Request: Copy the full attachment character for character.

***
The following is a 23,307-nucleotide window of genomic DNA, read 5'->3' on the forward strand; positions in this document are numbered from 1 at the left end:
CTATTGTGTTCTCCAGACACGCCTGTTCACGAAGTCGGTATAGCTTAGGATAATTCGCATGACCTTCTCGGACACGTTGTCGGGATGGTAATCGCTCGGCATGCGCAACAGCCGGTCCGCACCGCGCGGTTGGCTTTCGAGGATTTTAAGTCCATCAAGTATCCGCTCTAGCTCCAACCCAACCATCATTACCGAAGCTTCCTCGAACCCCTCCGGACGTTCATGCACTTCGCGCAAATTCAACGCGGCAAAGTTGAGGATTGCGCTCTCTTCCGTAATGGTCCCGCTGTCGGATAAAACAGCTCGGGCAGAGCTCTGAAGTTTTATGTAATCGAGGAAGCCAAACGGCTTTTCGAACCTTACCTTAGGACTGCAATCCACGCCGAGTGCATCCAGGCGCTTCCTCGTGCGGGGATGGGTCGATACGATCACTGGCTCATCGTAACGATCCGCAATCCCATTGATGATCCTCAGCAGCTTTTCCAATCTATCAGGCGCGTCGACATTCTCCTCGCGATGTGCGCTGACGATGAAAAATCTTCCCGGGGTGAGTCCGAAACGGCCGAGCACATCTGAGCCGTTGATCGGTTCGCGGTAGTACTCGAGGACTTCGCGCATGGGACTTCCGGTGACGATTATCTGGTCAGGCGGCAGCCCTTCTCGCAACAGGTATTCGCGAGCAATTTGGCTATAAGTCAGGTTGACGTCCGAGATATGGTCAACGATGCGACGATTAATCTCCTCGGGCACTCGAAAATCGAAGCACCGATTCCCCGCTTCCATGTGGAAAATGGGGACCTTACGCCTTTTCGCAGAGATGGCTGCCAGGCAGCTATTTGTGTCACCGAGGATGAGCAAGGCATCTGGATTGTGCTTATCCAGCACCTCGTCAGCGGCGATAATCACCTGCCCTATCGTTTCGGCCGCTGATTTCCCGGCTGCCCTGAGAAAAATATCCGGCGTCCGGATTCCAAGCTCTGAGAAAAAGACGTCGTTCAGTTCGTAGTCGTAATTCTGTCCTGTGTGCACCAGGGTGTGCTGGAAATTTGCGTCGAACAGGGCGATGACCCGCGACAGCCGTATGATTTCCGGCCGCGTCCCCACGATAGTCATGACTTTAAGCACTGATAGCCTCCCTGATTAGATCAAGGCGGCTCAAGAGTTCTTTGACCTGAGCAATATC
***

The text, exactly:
The following is a 23,307-nucleotide window of genomic DNA, read 5'->3' on the forward strand; positions in this document are numbered from 1 at the left end:
CTATTGTGTTCTCCAGACACGCCTGTTCACGAAGTCGGTATAGCTTAGGATAATTCGCATGACCTTCTCGGACACGTTGTCGGGATGGTAATCGCTCGGCATGCGCAACAGCCGGTCCGCACCGCGCGGTTGGCTTTCGAGGATTTTAAGTCCATCAAGTATCCGCTCTAGCTCCAACCCAACCATCATTACCGAAGCTTCCTCGAACCCCTCCGGACGTTCATGCACTTCGCGCAAATTCAACGCGGCAAAGTTGAGGATTGCGCTCTCTTCCGTAATGGTCCCGCTGTCGGATAAAACAGCTCGGGCAGAGCTCTGAAGTTTTATGTAATCGAGGAAGCCAAACGGCTTTTCGAACCTTACCTTAGGACTGCAATCCACGCCGAGTGCATCCAGGCGCTTCCTCGTGCGGGGATGGGTCGATACGATCACTGGCTCATCGTAACGATCCGCAATCCCATTGATGATCCTCAGCAGCTTTTCCAATCTATCAGGCGCGTCGACATTCTCCTCGCGATGTGCGCTGACGATGAAAAATCTTCCCGGGGTGAGTCCGAAACGGCCGAGCACATCTGAGCCGTTGATCGGTTCGCGGTAGTACTCGAGGACTTCGCGCATGGGACTTCCGGTGACGATTATCTGGTCAGGCGGCAGCCCTTCTCGCAACAGGTATTCGCGAGCAATTTGGCTATAAGTCAGGTTGACGTCCGAGATATGGTCAACGATGCGACGATTAATCTCCTCGGGCACTCGAAAATCGAAGCACCGATTCCCCGCTTCCATGTGGAAAATGGGGACCTTACGCCTTTTCGCAGAGATGGCTGCCAGGCAGCTATTTGTGTCACCGAGGATGAGCAAGGCATCTGGATTGTGCTTATCCAGCACCTCGTCAGCGGCGATAATCACCTGCCCTATCGTTTCGGCCGCTGATTTCCCGGCTGCCCTGAGAAAAATATCCGGCGTCCGGATTCCAAGCTCTGAGAAAAAGACGTCGTTCAGTTCGTAGTCGTAATTCTGTCCTGTGTGCACCAGGGTGTGCTGGAAATTTGCGTCGAACAGGGCGATGACCCGCGACAGCCGTATGATTTCCGGCCGCGTCCCCACGATAGTCATGACTTTAAGCACTGATAGCCTCCCTGATTAGATCAAGGCGGCTCAAGAGTTCTTTGACCTGAGCAATATC